In today’s fast-paced world, it’s easy to become overwhelmed and stressed by the constant barrage of stimuli that surrounds us. From our phones, to work, to daily chores, it’s important to take a step back and unwind from time to time. That’s where the practice of forest bathing comes in.
Forest bathing, also known as Shinrin-yoku, originated in Japan as a way to connect with nature and promote physical, mental and emotional well-being. Shinrin in Japanese means “forest,” and yoku means “bath.” So Shinrin-yoku means bathing in the forest atmosphere, or taking in the forest through our senses.
Forest bathing is not hiking or exercise, but rather a slow and mindful walk through a forested area. It’s about taking in the sights, sounds, and smells of the forest, and allowing yourself to fully immerse in the experience. During a forest bath, you might participate in activities such as meditation, deep breathing, or simply observing the natural world around you. The goal is to be present in the moment and connect with nature.
Studies have shown that spending time in nature has numerous health benefits that includes:
- Reduce stress levels by reducing cortisol, a hormone associated with stress.
- Improve immune function by increasing the production of natural killer cells, which play a role in fighting cancer and viruses.
- Lower blood pressure which can reduce the risk of heart disease.
- Improve mood and decrease symptoms of depression.
Forest bathing is a simple practice that anyone can do, regardless of age or fitness level.
Here are some tips to help you get started:
1. Find a nearby forest or park: You don’t have to go far to reap the benefits of forest bathing. Find a nearby forest or park that you can visit regularly.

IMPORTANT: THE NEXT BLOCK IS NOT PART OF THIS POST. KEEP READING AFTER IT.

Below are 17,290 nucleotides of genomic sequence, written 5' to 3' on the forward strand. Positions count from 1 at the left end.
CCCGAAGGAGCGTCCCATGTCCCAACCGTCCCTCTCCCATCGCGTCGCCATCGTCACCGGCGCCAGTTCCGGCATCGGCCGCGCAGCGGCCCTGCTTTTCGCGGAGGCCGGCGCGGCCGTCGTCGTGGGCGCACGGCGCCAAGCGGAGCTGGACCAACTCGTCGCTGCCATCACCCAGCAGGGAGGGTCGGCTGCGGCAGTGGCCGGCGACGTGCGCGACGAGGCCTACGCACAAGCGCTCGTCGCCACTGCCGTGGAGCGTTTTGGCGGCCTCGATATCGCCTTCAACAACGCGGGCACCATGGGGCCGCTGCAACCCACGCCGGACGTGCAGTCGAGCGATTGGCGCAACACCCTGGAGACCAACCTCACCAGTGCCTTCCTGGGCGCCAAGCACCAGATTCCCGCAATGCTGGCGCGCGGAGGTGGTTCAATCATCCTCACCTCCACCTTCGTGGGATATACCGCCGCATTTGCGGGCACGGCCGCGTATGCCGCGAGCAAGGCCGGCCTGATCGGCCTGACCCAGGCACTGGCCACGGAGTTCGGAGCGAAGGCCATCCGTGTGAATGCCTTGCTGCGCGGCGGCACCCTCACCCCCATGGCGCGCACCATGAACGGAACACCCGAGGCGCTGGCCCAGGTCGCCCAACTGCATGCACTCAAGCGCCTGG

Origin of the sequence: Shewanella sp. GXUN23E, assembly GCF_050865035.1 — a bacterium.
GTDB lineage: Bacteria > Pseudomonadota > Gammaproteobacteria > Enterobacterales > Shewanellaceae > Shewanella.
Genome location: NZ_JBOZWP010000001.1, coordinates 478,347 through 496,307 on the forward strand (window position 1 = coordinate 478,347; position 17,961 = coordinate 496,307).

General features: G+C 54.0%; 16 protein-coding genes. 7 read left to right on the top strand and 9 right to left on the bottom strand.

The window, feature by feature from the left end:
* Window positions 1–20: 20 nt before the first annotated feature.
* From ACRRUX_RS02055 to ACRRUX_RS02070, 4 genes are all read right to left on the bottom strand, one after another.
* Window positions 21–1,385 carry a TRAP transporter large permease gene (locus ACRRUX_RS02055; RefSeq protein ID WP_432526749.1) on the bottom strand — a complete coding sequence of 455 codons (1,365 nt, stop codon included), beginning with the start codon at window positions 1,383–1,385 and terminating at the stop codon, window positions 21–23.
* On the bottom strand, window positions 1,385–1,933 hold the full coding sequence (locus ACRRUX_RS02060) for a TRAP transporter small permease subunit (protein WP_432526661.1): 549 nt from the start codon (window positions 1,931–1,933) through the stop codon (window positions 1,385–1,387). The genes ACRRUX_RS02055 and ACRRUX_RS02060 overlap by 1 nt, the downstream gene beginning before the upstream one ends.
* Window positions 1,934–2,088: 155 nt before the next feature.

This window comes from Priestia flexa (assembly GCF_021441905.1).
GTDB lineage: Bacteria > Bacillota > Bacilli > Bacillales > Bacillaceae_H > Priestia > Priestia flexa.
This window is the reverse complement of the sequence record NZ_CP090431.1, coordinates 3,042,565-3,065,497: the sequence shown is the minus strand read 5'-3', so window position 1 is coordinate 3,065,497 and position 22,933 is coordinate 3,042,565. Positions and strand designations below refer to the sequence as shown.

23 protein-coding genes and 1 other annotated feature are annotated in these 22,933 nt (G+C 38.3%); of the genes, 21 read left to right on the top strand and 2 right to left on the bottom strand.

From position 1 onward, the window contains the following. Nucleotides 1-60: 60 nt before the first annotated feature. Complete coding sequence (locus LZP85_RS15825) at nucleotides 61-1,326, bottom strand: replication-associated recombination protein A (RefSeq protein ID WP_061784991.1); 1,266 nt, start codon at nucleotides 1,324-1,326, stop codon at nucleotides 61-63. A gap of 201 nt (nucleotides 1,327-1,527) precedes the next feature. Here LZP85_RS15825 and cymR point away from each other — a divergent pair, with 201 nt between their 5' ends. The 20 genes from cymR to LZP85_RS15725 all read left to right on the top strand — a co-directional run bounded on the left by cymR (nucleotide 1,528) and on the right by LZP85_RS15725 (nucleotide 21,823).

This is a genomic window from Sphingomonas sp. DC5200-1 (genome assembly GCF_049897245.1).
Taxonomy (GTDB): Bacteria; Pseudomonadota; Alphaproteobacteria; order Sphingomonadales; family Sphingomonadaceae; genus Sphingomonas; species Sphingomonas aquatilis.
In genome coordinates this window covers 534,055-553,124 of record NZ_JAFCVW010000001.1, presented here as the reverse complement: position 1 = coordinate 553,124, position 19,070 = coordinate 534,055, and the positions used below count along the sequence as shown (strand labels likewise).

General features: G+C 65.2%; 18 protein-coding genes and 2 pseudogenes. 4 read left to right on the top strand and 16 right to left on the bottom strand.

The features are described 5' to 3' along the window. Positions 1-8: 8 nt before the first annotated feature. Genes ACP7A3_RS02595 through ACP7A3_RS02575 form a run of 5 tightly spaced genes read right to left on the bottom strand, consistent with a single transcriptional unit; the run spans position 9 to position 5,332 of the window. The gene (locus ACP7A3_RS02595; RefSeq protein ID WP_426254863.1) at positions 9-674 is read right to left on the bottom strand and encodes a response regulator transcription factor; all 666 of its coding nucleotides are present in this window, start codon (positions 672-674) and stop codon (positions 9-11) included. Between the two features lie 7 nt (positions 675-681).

2. Leave your phone behind: When you’re forest bathing, it’s important to disconnect from technology and be fully present in the moment. Leave your phone behind and let yourself fully immerse in the experience.
3. Slow down and breathe: Forest bathing is not about getting from point A to point B, but rather about slowing down and taking in your surroundings. Deep breathing exercises can help you connect with the forest and calm your mind.
4. Use your senses: When you’re forest bathing, allow yourself to fully engage with your senses. Smell the fresh air, feel the texture of the leaves and the ground beneath your feet, listen to the birds and the rustling of the leaves, and take in the colors and shapes of the natural world around you.
Incorporating forest bathing into your daily routine can have a significant impact on your overall health and happiness. So, why not try it today and experience the benefits for yourself?
About The Author
Dr. Coco is a highly-educated and well-qualified primary care physician who graduated from the University of the Philippines Baguio with a Bachelor of Science in Biology and her Doctor of Medicine degree from the University of the East Ramon Magsaysay Memorial Medical Center. She completed her three-year residency training in Family Medicine at Brokenshire Medical Center. She passed her diplomate exams in Family Medicine, given by the Philippine Academy of Family Physicians in 2018.
Dr. Coco is dedicated to providing comprehensive and holistic care for her patients. She is a primary care physician who believes in delivering continuing comprehensive health care for all. To her, patients are not just a number as she takes time to analyse how she can improve their overall health every chance they can get.